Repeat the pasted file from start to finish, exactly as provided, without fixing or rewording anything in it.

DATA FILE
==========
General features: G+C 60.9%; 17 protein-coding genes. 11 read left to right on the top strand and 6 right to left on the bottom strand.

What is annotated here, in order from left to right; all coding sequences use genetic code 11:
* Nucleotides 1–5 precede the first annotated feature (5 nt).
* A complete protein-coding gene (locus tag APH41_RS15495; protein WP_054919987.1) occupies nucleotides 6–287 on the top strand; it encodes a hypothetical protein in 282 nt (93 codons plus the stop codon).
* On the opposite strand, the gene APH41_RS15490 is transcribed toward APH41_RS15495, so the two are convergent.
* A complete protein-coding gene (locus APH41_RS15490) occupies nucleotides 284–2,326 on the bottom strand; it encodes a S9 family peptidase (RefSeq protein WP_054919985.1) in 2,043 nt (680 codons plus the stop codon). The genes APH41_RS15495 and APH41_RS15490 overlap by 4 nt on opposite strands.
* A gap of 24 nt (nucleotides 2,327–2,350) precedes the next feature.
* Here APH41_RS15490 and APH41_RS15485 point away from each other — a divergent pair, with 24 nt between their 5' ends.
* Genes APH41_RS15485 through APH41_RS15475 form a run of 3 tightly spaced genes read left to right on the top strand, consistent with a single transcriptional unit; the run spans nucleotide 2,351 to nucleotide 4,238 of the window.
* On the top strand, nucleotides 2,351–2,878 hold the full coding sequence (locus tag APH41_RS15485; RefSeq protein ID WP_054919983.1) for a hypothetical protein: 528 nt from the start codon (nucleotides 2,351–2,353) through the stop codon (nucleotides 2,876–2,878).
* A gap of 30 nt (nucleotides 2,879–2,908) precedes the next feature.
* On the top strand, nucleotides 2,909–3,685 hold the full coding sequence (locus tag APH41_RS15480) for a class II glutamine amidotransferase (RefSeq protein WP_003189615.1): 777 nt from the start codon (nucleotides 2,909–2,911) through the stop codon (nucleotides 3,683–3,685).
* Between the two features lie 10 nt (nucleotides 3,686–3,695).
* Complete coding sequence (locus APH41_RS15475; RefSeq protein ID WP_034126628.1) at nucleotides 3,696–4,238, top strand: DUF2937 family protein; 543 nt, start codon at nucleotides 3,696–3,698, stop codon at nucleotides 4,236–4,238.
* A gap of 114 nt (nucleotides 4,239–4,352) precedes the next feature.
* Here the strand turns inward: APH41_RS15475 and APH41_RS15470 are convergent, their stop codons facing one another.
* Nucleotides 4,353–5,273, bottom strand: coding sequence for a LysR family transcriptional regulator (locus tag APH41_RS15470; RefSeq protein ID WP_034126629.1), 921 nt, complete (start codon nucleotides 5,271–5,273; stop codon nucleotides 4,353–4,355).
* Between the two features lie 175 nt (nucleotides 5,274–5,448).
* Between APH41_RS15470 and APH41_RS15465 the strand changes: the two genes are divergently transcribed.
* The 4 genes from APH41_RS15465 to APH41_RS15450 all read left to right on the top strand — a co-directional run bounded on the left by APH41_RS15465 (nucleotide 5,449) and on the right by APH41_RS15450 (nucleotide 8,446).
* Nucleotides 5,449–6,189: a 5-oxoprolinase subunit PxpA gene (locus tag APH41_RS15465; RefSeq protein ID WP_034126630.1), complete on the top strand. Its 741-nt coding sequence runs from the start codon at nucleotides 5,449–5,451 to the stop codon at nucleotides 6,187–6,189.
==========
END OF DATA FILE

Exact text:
General features: G+C 60.9%; 17 protein-coding genes. 11 read left to right on the top strand and 6 right to left on the bottom strand.

What is annotated here, in order from left to right; all coding sequences use genetic code 11:
* Nucleotides 1–5 precede the first annotated feature (5 nt).
* A complete protein-coding gene (locus tag APH41_RS15495; protein WP_054919987.1) occupies nucleotides 6–287 on the top strand; it encodes a hypothetical protein in 282 nt (93 codons plus the stop codon).
* On the opposite strand, the gene APH41_RS15490 is transcribed toward APH41_RS15495, so the two are convergent.
* A complete protein-coding gene (locus APH41_RS15490) occupies nucleotides 284–2,326 on the bottom strand; it encodes a S9 family peptidase (RefSeq protein WP_054919985.1) in 2,043 nt (680 codons plus the stop codon). The genes APH41_RS15495 and APH41_RS15490 overlap by 4 nt on opposite strands.
* A gap of 24 nt (nucleotides 2,327–2,350) precedes the next feature.
* Here APH41_RS15490 and APH41_RS15485 point away from each other — a divergent pair, with 24 nt between their 5' ends.
* Genes APH41_RS15485 through APH41_RS15475 form a run of 3 tightly spaced genes read left to right on the top strand, consistent with a single transcriptional unit; the run spans nucleotide 2,351 to nucleotide 4,238 of the window.
* On the top strand, nucleotides 2,351–2,878 hold the full coding sequence (locus tag APH41_RS15485; RefSeq protein ID WP_054919983.1) for a hypothetical protein: 528 nt from the start codon (nucleotides 2,351–2,353) through the stop codon (nucleotides 2,876–2,878).
* A gap of 30 nt (nucleotides 2,879–2,908) precedes the next feature.
* On the top strand, nucleotides 2,909–3,685 hold the full coding sequence (locus tag APH41_RS15480) for a class II glutamine amidotransferase (RefSeq protein WP_003189615.1): 777 nt from the start codon (nucleotides 2,909–2,911) through the stop codon (nucleotides 3,683–3,685).
* Between the two features lie 10 nt (nucleotides 3,686–3,695).
* Complete coding sequence (locus APH41_RS15475; RefSeq protein ID WP_034126628.1) at nucleotides 3,696–4,238, top strand: DUF2937 family protein; 543 nt, start codon at nucleotides 3,696–3,698, stop codon at nucleotides 4,236–4,238.
* A gap of 114 nt (nucleotides 4,239–4,352) precedes the next feature.
* Here the strand turns inward: APH41_RS15475 and APH41_RS15470 are convergent, their stop codons facing one another.
* Nucleotides 4,353–5,273, bottom strand: coding sequence for a LysR family transcriptional regulator (locus tag APH41_RS15470; RefSeq protein ID WP_034126629.1), 921 nt, complete (start codon nucleotides 5,271–5,273; stop codon nucleotides 4,353–4,355).
* Between the two features lie 175 nt (nucleotides 5,274–5,448).
* Between APH41_RS15470 and APH41_RS15465 the strand changes: the two genes are divergently transcribed.
* The 4 genes from APH41_RS15465 to APH41_RS15450 all read left to right on the top strand — a co-directional run bounded on the left by APH41_RS15465 (nucleotide 5,449) and on the right by APH41_RS15450 (nucleotide 8,446).
* Nucleotides 5,449–6,189: a 5-oxoprolinase subunit PxpA gene (locus tag APH41_RS15465; RefSeq protein ID WP_034126630.1), complete on the top strand. Its 741-nt coding sequence runs from the start codon at nucleotides 5,449–5,451 to the stop codon at nucleotides 6,187–6,189.